While spunbond demand has remained sluggish, spunlaced nonwovens, sold under the brand name Cottoace, have been picking up steam. Increased demand has been driven by cosmetics markets where 100% cotton Cottoace’s softness is greatly preferred, despite its high cost.
Location: Osaka, Japan

Sales: $85 Million

Description: Key Personnel
Masaru Tsugawa, general manager, spunbond fabrics division; Hiroshi Kawasaki, general manager, spunbond fabrics sales

Plants
Okazaki and Tarui, Japan

Processes
Spunbond, spunlaced

Brand Names
Matrix, Eleves, Nyace, Wiwi, Alcima, Terramac, Cottoace

Major Markets
Agriculture materials, carpet backings, geotextiles, cable wraps, wipes, storage bags, coverstock, roofing sheets

Based in Osaka, Japan, Unitika can produce 22,000 tons of spunbond nonwovens and 5000 tons of spunlaced materials per year as well as another 4000 tons of polyester-based spunbond nonwovens through its joint venture with Teijin Films, called TUSCO, in Thailand.
 
Unitika remains Japan’s largest producer of polyester-based spunbonded nonwovens. Although output decreased when some production lines were stalled in 2003, these lines restarted in 2004, increasing capacity. Cotton spunlaced nonwovens grew slightly, 5%, in 2004 following an equipment expansion in this area in 2002. Currently, the company is underway with plans to shift from cotton to other fibers for its spunlaced nonwovens. Unitika also intends to open new overseas markets and improve its export ratio from 15% to 20% in the future.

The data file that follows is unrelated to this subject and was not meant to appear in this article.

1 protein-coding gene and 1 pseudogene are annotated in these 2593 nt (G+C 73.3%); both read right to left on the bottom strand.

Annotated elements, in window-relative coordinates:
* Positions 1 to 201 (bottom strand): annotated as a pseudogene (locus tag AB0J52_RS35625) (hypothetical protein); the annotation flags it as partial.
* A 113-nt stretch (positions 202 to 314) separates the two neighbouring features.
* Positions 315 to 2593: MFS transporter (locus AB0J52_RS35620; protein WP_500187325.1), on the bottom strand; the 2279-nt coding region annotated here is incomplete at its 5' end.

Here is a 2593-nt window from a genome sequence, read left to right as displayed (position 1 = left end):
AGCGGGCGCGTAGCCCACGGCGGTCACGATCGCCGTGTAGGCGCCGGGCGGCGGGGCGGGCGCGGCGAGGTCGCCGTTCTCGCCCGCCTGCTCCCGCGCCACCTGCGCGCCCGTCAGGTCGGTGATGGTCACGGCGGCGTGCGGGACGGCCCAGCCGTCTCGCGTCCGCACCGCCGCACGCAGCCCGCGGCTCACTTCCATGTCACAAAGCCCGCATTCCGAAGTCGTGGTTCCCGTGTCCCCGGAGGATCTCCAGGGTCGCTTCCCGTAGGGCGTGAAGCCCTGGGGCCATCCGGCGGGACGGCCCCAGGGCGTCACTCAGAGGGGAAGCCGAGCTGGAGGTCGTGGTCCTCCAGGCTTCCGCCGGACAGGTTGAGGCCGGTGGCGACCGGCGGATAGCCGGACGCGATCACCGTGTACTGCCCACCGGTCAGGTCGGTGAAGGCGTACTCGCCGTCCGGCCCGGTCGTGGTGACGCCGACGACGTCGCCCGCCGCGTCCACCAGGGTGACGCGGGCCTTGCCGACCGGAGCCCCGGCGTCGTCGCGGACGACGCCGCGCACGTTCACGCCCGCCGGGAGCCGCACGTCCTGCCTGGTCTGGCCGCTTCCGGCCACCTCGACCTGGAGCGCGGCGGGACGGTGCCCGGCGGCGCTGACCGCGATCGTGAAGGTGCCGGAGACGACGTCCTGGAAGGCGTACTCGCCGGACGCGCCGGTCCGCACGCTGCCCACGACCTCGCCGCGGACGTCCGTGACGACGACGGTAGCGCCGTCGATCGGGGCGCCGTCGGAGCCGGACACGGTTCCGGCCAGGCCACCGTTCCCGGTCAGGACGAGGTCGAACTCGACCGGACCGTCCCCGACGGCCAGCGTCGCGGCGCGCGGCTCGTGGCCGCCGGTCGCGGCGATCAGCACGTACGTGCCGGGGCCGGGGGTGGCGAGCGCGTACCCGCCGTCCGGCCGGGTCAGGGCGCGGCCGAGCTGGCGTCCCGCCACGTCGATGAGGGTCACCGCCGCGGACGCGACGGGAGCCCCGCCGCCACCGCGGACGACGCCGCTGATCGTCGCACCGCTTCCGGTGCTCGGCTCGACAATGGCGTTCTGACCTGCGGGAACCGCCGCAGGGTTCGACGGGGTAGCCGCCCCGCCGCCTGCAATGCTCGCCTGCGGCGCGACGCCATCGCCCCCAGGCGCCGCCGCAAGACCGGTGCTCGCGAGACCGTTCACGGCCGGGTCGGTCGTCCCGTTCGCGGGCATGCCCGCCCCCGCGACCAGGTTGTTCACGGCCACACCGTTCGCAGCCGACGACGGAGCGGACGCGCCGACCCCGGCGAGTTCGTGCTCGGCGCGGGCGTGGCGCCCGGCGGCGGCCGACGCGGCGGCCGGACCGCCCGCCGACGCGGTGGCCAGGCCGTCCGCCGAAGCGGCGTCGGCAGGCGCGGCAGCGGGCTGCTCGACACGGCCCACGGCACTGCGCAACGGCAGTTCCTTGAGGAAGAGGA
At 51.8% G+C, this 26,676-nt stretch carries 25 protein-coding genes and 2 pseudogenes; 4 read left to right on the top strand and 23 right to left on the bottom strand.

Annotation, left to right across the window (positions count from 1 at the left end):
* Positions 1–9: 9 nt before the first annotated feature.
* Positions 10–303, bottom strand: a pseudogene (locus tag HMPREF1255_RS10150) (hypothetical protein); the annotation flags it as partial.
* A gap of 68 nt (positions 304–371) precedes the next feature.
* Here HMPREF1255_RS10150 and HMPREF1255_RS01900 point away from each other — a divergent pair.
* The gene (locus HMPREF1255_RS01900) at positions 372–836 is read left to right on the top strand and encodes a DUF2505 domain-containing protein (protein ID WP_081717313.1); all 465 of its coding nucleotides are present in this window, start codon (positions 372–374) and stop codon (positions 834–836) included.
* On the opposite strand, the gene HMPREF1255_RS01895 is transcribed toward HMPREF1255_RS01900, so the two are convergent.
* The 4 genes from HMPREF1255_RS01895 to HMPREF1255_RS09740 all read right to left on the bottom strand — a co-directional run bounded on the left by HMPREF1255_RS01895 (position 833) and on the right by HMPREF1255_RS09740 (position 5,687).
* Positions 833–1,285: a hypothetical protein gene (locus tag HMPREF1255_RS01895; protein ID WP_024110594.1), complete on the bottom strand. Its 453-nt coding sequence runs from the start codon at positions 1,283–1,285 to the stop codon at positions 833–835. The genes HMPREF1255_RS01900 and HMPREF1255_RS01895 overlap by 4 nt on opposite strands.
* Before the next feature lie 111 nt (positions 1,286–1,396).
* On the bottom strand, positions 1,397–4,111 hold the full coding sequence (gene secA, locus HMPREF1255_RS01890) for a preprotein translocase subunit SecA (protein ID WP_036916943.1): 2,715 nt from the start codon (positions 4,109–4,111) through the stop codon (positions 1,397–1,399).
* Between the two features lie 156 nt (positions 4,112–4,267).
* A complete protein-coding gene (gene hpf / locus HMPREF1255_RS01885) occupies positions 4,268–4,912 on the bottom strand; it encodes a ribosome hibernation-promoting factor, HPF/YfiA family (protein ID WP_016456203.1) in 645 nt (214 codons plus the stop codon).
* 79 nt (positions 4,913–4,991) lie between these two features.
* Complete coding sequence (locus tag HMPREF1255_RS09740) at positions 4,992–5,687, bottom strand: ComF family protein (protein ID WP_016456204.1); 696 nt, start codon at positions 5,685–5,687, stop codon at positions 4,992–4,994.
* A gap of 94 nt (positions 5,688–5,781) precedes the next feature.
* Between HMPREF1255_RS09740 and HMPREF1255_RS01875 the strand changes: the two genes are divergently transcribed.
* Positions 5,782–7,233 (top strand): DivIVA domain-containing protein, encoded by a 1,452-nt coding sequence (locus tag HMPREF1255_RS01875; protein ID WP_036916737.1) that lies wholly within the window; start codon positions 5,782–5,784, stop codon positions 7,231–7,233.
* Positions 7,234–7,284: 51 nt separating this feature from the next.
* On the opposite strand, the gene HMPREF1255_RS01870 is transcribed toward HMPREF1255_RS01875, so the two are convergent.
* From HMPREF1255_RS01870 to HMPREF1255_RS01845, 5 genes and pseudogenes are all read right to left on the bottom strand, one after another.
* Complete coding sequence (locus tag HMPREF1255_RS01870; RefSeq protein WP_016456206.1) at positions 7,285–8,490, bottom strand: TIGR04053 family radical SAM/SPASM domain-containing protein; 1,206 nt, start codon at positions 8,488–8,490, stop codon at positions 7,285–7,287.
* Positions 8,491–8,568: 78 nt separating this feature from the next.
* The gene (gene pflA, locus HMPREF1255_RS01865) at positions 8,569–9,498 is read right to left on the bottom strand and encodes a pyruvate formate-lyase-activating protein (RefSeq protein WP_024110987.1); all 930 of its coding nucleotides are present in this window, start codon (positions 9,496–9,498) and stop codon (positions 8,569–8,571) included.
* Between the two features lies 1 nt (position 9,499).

At its TUSCO operation in Thailand, two machines are in operation. The first has a production capacity of 1600 tons per year while the second line produces 2400 tons annually. Although the second machine is running at full capacity, the first is now operating at 75% capacity.
 
Due to shifting market conditions, the company’s plan to increase its polyester spunbond nonwovens capacity to 7500 tons per year was postponed. Instead, Unitika is examining other options including the possible addition of large-scale equipment in Japan, construction of a new plant at its Thailand-based joint venture or the establishment of production in another country.
Location: Osaka, Japan

Sales: $82 Million

Description: Key Personnel
Masaru Tsugawa, general manager, spunbonded fabrics division; Hiroshi Kawasaki, general manager, spunbonded fabric sales

Plants
Okazaki and Tarui, Japan

Processes
Spunbond, spunlaced

Brand Names
Matrix, Eleves, Nyace, Wiwi, Alcima, Terramac, Cottoace